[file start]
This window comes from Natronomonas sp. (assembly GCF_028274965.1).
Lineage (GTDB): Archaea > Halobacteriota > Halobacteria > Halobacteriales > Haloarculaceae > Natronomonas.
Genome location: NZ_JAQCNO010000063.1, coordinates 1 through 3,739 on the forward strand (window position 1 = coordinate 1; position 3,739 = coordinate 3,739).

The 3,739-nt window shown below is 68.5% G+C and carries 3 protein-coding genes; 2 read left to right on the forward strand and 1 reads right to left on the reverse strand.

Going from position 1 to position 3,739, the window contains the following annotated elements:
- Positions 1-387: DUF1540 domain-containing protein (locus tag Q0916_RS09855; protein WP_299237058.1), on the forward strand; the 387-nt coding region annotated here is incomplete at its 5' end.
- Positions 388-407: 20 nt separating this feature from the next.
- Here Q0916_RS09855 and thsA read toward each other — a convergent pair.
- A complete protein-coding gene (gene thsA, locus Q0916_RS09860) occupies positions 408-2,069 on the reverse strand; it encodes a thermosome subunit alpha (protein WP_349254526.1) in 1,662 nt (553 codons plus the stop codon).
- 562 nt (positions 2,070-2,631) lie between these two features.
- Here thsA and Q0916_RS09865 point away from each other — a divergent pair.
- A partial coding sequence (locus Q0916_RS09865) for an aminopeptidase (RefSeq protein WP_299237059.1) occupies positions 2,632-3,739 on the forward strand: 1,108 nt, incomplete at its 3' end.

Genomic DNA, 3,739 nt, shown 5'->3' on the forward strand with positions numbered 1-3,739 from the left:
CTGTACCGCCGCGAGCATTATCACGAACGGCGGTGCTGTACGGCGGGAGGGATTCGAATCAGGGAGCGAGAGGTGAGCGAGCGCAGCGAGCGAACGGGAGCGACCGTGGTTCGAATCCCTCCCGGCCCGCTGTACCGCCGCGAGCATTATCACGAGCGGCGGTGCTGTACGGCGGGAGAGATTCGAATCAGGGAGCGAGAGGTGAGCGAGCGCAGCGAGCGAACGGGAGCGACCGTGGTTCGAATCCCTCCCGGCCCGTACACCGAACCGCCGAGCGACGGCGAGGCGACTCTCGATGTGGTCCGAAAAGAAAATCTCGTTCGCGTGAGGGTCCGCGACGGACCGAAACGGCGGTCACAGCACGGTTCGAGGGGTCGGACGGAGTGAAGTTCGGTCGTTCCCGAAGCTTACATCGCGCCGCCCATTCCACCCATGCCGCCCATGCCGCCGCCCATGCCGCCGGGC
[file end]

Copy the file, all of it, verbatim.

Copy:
This window comes from Natronomonas sp. (assembly GCF_028274965.1).
Lineage (GTDB): Archaea > Halobacteriota > Halobacteria > Halobacteriales > Haloarculaceae > Natronomonas.
Genome location: NZ_JAQCNO010000063.1, coordinates 1 through 3,739 on the forward strand (window position 1 = coordinate 1; position 3,739 = coordinate 3,739).

The 3,739-nt window shown below is 68.5% G+C and carries 3 protein-coding genes; 2 read left to right on the forward strand and 1 reads right to left on the reverse strand.

Going from position 1 to position 3,739, the window contains the following annotated elements:
- Positions 1-387: DUF1540 domain-containing protein (locus tag Q0916_RS09855; protein WP_299237058.1), on the forward strand; the 387-nt coding region annotated here is incomplete at its 5' end.
- Positions 388-407: 20 nt separating this feature from the next.
- Here Q0916_RS09855 and thsA read toward each other — a convergent pair.
- A complete protein-coding gene (gene thsA, locus Q0916_RS09860) occupies positions 408-2,069 on the reverse strand; it encodes a thermosome subunit alpha (protein WP_349254526.1) in 1,662 nt (553 codons plus the stop codon).
- 562 nt (positions 2,070-2,631) lie between these two features.
- Here thsA and Q0916_RS09865 point away from each other — a divergent pair.
- A partial coding sequence (locus Q0916_RS09865) for an aminopeptidase (RefSeq protein WP_299237059.1) occupies positions 2,632-3,739 on the forward strand: 1,108 nt, incomplete at its 3' end.

Genomic DNA, 3,739 nt, shown 5'->3' on the forward strand with positions numbered 1-3,739 from the left:
CTGTACCGCCGCGAGCATTATCACGAACGGCGGTGCTGTACGGCGGGAGGGATTCGAATCAGGGAGCGAGAGGTGAGCGAGCGCAGCGAGCGAACGGGAGCGACCGTGGTTCGAATCCCTCCCGGCCCGCTGTACCGCCGCGAGCATTATCACGAGCGGCGGTGCTGTACGGCGGGAGAGATTCGAATCAGGGAGCGAGAGGTGAGCGAGCGCAGCGAGCGAACGGGAGCGACCGTGGTTCGAATCCCTCCCGGCCCGTACACCGAACCGCCGAGCGACGGCGAGGCGACTCTCGATGTGGTCCGAAAAGAAAATCTCGTTCGCGTGAGGGTCCGCGACGGACCGAAACGGCGGTCACAGCACGGTTCGAGGGGTCGGACGGAGTGAAGTTCGGTCGTTCCCGAAGCTTACATCGCGCCGCCCATTCCACCCATGCCGCCCATGCCGCCGCCCATGCCGCCGGGC